The preparation of MoS2-PEG nanoflakes is schematically illustrated in the Fig. 1A. The MoS2 nanoflakes were firstly synthesized by a simple hydrothermal method and then functionalized by immobilizing the pre-synthesized LA-PEG polymer onto their surface to construct the MoS2-PEG nanoflakes. Notably, the two sulfur atoms in the LA unit enabled much stronger binding to MoS2 nanoflakes compared to the employ of a single thiol30, therefore LA-PEG could firmly graft onto the surface of MoS2 nanoflakes.

Figure 1
figure 1

(A) Schematic illustration of the synthetic route for MoS2-PEG nanoflakes. (B) (a) TEM and (b) FESEM images of MoS2 nanoflakes; (c) TEM and (d) FESEM images of MoS2-PEG nanoflakes. (C) Photos of (a) MoS2 and (c) MoS2-PEG nanoflakes in DI water, PBS and cell culture medium (RPMI 1640) containing 10% fetal bovine serum (FBS). The hydrodynamic diameters of (b) MoS2 and (d) MoS2-PEG nanoflakes in DI water, PBS and RPMI 1640 medium containing 10% FBS determined by using dynamic light scattering (DLS) measurement.

The typical field emission scanning electron microscopy (FESEM) and transmission electron microscopy (TEM) images in Fig. 1B provide direct evidence for the formation of the final products. The SEM image in Fig. 1Ba shows that the synthesized MoS2 nanoflakes have spherical nanoflower-like structure with an average diameter of around 90 nm, while the TEM image in Fig. 1Bb reveals that these MoS2 nanoflowers are composed of numerous well-defined nanosheets. From the SEM image in Fig. 1Bc, the functionalized nanoflakes did not differ significantly from their unmodified counterparts in shape, indicating that only a thin organic layer was coated on the surface of the nanoflakes, which can be further corroborated by the TEM image in Fig. 1Bd.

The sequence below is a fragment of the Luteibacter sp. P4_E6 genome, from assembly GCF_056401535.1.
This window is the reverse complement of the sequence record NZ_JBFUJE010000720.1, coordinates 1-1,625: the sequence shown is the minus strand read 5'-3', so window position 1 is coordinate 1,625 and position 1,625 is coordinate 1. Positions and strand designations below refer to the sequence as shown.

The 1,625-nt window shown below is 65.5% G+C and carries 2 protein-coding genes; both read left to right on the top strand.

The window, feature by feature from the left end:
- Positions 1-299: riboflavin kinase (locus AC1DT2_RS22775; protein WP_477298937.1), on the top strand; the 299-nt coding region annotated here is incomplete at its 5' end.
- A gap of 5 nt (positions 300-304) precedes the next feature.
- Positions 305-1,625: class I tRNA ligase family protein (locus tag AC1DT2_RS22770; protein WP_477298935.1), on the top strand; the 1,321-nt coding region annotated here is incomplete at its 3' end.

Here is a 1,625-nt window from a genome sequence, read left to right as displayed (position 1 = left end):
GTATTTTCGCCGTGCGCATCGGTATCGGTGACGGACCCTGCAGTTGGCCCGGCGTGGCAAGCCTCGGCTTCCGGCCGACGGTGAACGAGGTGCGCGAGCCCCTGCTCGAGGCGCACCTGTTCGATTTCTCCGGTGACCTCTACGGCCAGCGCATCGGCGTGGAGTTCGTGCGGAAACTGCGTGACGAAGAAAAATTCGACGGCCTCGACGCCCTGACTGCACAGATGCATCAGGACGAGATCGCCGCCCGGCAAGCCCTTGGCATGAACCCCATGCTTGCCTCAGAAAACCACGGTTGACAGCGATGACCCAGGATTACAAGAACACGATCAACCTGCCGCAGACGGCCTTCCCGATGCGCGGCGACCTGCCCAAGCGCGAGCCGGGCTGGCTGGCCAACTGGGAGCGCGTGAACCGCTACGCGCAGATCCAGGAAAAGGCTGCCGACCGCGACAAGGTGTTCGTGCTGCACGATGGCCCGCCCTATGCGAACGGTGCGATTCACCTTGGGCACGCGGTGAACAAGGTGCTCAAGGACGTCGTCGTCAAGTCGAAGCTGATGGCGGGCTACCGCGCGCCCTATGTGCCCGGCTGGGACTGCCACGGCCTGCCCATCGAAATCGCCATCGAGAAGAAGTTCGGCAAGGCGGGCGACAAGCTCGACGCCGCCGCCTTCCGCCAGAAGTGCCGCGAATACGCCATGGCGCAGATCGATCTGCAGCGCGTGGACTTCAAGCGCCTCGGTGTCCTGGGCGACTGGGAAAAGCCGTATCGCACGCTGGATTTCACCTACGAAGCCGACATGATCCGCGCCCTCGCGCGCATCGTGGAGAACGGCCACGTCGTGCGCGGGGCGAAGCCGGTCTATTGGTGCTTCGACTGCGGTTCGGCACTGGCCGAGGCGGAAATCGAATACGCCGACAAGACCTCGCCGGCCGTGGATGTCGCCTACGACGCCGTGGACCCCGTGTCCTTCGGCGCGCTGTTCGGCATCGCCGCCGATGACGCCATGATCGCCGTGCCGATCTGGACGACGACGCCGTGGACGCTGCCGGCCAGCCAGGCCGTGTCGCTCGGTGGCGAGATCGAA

The stability of PTT agents under physiological conditions is a critical issue relating to their biomedical application30. Although the prepared MoS2 nanoflakes were initially well dispersed in Deionized (DI) water, they would aggregate and precipitate in phosphate buffer saline (PBS) and cell culture medium containing 10% fetal bovine serum (FBS) (Fig. 1Ca), which is consistent with the previous reports on the MoS2 nanosheets30. The change in stability of the MoS2 nanosheets before and after PEGylation was also determined by dynamic light scattering (DLS) measurement. As shown in Fig. 1Cb, the average hydrodynamic size of the naked MoS2 nanoflakes in water is 253 nm. However, when they were separately dispersed in the PBS and cell culture medium containng 10% FBS, their hydrodynamic sizes were respectively increased to 1796 and 2035 nm as a result of the aggregation of the nanoflakes (Fig. 1Cb). In contrast, the PEGylated MoS2 nanoflakes displayed a remarkably enhanced physiological stability and were well dispersed in water, PBS and cell culture medium without any agglomeration even after 24 h storage (Fig. 1Cc). The PEGylation lead to a slight increase in hydrodynamic size of the MoS2-PEG nanoflakes when they were dispersed in PBS and Roswell Park Memorial Institute (RPMI) 1640 with 10% FBS, as evidenced in Fig. 1Cd. This may be due to the adsorption of some proteins onto the surface of nanoflakes42,43.